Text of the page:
Wednesday, May 4, 2016

RETIREMENT DIY - Changing a Brake Light Switch with a dose of humor

The joys of retirement. No money, but lots of time. Do stuff yourself you say. Save money!.....seems like a great plan!

I had to change my brake light switch today. It was messing up my cruise control and activating my trailer brake controller & trailer brakes. It would happen when the brake pedal was normal, driving down the road.

Seems like a simple enough repair on the surface. There was a $125 diag fee, plus parts and labor, to have this repair done. I already knew what the problem was. Not parting with $200-$300 seemed like a good DIY trade-off.

The $12 part came today off Amazon. A simple thing. Remove 1 bolt and a retaining clip, pull the switch out of position. Unplug the wiring harness connector. Reverse the process and call it done.

Now this is where it gets good. About the time you say its a 30 minute job, its not!

The bolt....no problem. The retaining clip....well this could be used for a measurement in an IQ test. I might add this is in a van, up under the dash, in the dark, and in a very awkward location. My arms would not bend that way. And that clip was not clearly visible.

I added a flash light, a stick to hold a major wiring harness out of the way. Knelt on the ground....couldn't see....couldn't bend my hands where I wanted them...

Contemplated the fact if I popped this thing off would I ever get it back on?

Now I am upside down on the drivers seat...head and neck on the floor trying to still figure out that retaining clip....the flashlight falls and rolls. Did I mention I am not 20 years old and can't bend like I used too? Well I guess I still can but it doesn't come without pain. Either immediate, or perhaps the next day. Time to try something else.

Thoughts of parts and labor not so out of line....LOL

I drag out the extension cord and a regular light....Tried the upside down seat thing again....did I mention when you get older your eyes don't focus as well as they did at one time...kept knocking my glasses caddy-wompus and had to re-adjust my upside down seat position so I could bend my arms to fix my glasses. I swear 40 some years ago this stuff seemed easier.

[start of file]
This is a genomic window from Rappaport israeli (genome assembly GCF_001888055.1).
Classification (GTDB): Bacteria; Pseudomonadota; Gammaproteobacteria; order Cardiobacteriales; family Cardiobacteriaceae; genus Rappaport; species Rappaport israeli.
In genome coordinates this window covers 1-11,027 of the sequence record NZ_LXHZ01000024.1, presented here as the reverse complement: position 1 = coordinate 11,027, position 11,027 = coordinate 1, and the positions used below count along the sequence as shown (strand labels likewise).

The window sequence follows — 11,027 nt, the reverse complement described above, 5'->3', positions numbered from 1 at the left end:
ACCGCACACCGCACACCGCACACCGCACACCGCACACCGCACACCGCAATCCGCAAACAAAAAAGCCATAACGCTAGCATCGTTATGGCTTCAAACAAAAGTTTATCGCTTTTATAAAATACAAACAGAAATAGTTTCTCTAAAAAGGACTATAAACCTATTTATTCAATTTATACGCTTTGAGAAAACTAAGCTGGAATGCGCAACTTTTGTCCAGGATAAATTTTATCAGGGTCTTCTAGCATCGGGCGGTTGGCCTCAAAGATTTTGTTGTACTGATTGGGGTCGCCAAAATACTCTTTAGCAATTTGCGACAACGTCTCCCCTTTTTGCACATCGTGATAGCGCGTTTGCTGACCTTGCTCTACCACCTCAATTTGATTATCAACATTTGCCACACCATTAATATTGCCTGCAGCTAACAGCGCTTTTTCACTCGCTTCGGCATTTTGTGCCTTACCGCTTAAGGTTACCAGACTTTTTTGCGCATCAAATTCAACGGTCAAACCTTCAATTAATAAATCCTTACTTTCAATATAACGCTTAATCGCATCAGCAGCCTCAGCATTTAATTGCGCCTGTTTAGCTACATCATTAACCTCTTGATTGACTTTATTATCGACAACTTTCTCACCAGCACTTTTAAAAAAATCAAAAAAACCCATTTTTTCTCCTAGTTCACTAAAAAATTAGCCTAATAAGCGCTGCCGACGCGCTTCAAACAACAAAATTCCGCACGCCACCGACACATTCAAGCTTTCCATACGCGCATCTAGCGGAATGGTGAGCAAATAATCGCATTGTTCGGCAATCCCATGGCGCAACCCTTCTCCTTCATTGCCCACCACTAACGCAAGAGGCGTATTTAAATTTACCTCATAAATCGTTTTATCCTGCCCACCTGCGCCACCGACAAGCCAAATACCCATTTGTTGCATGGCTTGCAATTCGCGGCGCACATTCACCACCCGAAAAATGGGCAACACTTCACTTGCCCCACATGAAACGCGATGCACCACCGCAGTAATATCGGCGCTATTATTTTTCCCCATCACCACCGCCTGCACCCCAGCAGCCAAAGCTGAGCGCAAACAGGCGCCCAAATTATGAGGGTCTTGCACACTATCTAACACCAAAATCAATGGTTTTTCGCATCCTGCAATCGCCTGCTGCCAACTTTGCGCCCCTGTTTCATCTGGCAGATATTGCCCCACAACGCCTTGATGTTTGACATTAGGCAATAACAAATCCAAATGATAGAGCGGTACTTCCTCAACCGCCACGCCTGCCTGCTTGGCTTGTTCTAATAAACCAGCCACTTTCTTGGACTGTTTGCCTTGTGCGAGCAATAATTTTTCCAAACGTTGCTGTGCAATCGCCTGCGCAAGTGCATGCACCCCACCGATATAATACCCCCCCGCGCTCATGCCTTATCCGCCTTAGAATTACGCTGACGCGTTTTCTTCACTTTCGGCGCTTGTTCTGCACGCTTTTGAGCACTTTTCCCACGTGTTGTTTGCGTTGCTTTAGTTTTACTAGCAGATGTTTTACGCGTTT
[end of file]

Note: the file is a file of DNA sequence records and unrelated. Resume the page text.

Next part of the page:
Deep breath and slow sigh.....This required a new tactic. I moved to lay across my two front seats and slipped down between the seats and the center engine hump, on my side, facing forward.....remember this is a van. More later on why a retired, more plump person, might find out later this would result in a new problem to solve.

Hey I found out how to remove the retaining clip. It took 2 seconds once you move through that learning curve. Being able to see from this crammed up vantage point certainly helped. Clip off, switch off, harness unplugged, didn't even break the cheap plastic harness connector lock! Those snap in locks that always break and really cause a problem.....reversed all steps and bolted the switch on, no problem. 5 Minutes.

The next problem (one that wasn't planned on) was getting myself off the floor and back on the seats. Squirming around while making the repair, had eased my body completely onto the floor. It was actually quite comfortable down there.

But I couldn't get back up! I was nearly pinned in there. One arm and hand up grabbing the steering wheel trying to pull myself up....the spare arm up above my head, trying to maneuver that spare arm up under my body to help push up. Several times my steering wheel hand accidentally blowing the horn. Feet thrashing the air trying to get them up on the passenger seat...hoping to get some leverage to help with the body lift.

I mention all of this because I found humor in myself and what I must look like if someone was watching. I started laughing. Had to rest and start over.

I did manage to get free just as my neighbor pulled up. I said "Hi". He made some remark in question format like "Are you laying down on the job again?" He obviously saw the flailing feet through the windshield.

What could I say? Busted!  I just laughed.  He had no clue what had just gone on.

I just chock this up to the joys of retirement. Now I have the time to fix stuff. But not the money to hire it done. The list seems endless. Every day is an experience! Some are just a little more humorous.

1 comment:

  1. oh yeah. If I try and fix something on my truck or my wife's car, it's an all day ordeal with plenty of swearing, skinned knuckles and hanging upside down in awkward positions. We've had automobiles for over a hundred years, and they still aren't any easier to work on. By design, I'm sure. They want you to bring it in to charge $300 for a ten minute job.

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